Keeping Patients Healthy: The Cost of Healthcare Acquired Infection

by | Jul 10, 2020

With healthcare costs at an all time high for both patients and hospital operations budgets, the price tag associated with staying healthy is often staggering. Patients may typically blame insurance companies and physicians for hefty bills, though clinics and hospitals funnel monies into several different channels that comprise the cost of doing business in healthcare.

Often overlooked, the price of avoiding and treating healthcare acquired infections is a tangible expense for all hospitals.

Burden of Cost: Treating Infections

In the United States, the cost of treating hospital-acquired infections is estimated somewhere between 10-35 billion dollars, or roughly $15,000 per patient. This is the cost of treatment alone, before factoring in any preventative measures. In comparison, treating HAIs costs Canadian hospitals around $42 to $59 million dollars a year, suggesting that cost of infections is not a symptom of a “broken” healthcare system, but a problem which reaches past our own national healthcare system and practices.

Hospitals don’t carry the burden of expense alone. A 2005 Study from Pennsylvania estimated that the hospital bill for a patient who acquires an infection during their stay quadruples, jumping from about $45,000 to $175,000.

Indirect Costs of Infection:

Some of the costs that hospitals accrue as a result of HAIs are indirect. Compulsory staff absences, increase in legal fees, ward closures, increased pharmacy costs and increased lab requests can all drive up the hospital’s bottom line. What’s more, stigmatization of a hospital resulting from an outbreak can damage a hospital’s reputation thus negatively impacting already tight profit margins.

Breaking Down the Costs of Avoiding Infections:

In the hospital and clinical setting, shared equipment must be decontaminated after each use, with disinfecting solution. Rooms must be cleaned between patients, and surfaces must be disinfected regularly. The costs of cleaning supplies and chemicals may seem modest but are nonetheless a small contributor.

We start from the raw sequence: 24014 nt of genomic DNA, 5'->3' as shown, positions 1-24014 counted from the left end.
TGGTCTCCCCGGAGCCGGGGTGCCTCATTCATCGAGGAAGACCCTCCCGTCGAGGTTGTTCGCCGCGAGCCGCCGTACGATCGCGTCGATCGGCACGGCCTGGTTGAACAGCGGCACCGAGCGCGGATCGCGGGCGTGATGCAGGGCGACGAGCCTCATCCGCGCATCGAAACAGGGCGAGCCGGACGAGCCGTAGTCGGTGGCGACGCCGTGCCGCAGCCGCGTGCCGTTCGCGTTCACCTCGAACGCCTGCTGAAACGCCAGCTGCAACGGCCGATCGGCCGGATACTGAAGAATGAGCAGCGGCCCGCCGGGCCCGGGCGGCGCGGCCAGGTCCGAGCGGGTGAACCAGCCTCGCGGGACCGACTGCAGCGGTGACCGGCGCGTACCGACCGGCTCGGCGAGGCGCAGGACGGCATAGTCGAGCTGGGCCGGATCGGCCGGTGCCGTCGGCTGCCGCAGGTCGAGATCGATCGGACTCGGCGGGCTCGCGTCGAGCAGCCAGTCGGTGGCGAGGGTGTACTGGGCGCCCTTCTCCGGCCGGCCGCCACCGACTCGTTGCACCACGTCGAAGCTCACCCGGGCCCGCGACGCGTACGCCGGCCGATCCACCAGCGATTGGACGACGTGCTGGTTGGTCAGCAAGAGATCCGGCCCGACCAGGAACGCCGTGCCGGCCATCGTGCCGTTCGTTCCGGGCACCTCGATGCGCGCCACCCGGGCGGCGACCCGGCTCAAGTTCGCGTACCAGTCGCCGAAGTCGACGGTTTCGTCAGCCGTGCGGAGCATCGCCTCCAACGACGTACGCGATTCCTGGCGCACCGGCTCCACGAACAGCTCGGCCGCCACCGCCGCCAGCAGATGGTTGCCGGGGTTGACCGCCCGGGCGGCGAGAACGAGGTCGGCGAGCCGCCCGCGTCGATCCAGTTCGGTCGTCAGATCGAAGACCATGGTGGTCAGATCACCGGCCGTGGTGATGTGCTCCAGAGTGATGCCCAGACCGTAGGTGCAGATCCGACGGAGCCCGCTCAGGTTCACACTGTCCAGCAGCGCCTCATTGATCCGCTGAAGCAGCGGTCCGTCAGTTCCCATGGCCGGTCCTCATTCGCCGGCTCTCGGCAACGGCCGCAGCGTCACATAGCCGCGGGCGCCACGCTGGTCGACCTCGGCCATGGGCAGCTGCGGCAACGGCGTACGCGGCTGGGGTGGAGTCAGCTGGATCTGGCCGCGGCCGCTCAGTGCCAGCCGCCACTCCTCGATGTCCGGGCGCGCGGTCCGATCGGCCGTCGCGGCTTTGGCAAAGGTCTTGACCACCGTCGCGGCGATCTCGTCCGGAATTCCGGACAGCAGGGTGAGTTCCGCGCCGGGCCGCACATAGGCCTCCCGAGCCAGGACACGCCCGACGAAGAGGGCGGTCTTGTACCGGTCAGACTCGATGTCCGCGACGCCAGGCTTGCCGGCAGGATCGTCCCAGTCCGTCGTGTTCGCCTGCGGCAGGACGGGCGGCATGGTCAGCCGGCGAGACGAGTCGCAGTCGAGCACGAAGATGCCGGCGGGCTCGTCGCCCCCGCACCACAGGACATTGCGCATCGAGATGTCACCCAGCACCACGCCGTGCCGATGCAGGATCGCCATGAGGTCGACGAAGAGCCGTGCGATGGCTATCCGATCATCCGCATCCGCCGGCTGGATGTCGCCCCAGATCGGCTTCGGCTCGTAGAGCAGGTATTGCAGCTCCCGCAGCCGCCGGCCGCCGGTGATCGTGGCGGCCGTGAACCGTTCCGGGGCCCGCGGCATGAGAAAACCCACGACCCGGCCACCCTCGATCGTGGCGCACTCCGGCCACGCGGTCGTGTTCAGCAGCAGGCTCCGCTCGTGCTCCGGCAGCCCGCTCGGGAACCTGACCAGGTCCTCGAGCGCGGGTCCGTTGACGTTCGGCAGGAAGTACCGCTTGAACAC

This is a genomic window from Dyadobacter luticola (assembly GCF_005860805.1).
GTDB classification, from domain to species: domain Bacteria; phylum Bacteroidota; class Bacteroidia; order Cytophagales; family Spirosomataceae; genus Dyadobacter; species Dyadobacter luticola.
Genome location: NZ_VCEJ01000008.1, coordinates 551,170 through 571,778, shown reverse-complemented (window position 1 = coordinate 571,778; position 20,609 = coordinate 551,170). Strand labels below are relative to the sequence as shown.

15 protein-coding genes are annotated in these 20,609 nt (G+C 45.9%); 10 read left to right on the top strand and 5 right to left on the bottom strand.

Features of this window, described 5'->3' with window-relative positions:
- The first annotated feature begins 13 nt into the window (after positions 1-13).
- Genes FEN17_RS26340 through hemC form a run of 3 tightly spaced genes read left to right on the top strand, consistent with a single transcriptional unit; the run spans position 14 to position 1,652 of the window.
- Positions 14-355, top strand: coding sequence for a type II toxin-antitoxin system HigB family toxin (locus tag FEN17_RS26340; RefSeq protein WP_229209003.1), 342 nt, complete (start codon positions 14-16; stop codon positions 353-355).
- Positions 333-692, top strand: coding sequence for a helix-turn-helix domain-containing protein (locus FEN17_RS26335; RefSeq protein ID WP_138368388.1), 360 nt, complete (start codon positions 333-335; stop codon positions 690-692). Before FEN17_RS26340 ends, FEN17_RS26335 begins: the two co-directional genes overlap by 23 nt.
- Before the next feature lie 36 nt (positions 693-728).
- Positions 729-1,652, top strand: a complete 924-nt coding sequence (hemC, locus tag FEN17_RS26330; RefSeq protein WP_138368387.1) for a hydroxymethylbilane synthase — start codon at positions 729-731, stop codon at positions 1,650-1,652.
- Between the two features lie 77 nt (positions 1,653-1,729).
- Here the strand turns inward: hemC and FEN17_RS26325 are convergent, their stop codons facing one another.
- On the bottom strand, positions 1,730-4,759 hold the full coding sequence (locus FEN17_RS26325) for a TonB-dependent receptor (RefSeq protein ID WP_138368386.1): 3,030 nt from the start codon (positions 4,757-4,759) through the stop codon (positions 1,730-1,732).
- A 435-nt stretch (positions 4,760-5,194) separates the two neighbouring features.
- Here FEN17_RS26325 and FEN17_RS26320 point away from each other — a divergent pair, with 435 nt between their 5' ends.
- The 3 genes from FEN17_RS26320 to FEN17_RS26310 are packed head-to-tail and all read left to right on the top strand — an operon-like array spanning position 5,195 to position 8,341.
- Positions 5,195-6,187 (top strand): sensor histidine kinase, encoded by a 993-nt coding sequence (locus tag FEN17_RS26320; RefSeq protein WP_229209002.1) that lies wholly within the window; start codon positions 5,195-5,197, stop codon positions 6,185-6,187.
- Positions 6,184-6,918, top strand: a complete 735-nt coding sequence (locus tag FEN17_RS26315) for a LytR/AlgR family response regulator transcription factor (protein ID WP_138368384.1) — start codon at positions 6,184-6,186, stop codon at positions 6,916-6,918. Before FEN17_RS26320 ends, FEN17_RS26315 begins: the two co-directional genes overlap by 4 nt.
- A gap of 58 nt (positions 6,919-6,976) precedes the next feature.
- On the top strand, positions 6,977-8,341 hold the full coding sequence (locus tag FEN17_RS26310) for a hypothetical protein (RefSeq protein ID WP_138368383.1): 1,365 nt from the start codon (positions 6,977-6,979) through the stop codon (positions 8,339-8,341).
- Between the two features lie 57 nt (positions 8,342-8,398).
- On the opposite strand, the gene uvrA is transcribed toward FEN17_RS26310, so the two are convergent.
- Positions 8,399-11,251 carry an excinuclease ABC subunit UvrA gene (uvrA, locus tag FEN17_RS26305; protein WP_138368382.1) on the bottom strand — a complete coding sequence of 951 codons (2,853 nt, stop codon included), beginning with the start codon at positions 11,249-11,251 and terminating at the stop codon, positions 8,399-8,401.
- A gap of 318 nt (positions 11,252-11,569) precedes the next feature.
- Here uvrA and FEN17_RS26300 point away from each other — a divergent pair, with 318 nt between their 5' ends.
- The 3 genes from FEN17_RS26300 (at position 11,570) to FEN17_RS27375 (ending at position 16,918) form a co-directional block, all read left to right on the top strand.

PPE, personal protective equipment like gloves, gowns, and masks, can cost a hospital in the vicinity of $85,000-$176,000 annually.

Air circulation and filtration systems, meant to keep pathogens isolated and wards with immunocompromised patients safer, are estimated to cost a hospital around $20 a day, or anywhere from $5,000-$17,000 per year, depending on the type of filtration system and size of the hospital.

With current hygiene practices and HAI treatment regimens so costly, new technology seeks to address the high costs and reduce the chances of infection. Xenex® has produced an antimicrobial robot that kills microorganisms through blasts of UV light. At $80,000 per robot, this droid is certainly not inexpensive, but the manufacturers claim that using the Sci-Fi like piece of equipment can save hospitals upwards of 3 million dollars annually. Tablet disinfecting systems, like ReadyDock, which also harness the germicidal light in order to disinfect mobile devices used in conjunction with electronic health records, can cost around $2,500 per docking station.

Preventive costs and equipment, which aim to reduce and eliminate HAIs are prophylactic investments, but realistically, are a fraction of the costs associated with HAIs which result from time lost and money spent after an infection has been acquired and not before. Investments to reduce HAIs can be an healthy for the bottom line of the hospital, reduces patient bills, but most importantly can protect patients and hospitalists from undue harm.

About the Author

Dana Carter, PhD is an academically trained, experimental neuroscientist. Currently, Dana is a science writer who focuses on different aspects of psychology, physiology, and overall health and wellness. Prior to her current role, she spent a combined seven years researching the genetic components of mental illnesses, and the effects of drugs and alcohol on fetal brain development. She received her PhD in Neuroscience from the Texas A&M Institute for Neuroscience and her B.Sc. in Psychology from Texas A&M University. She enjoys traveling, writing, and promoting learning about healthy, active minds and lifestyles.

Photo By: Flickr


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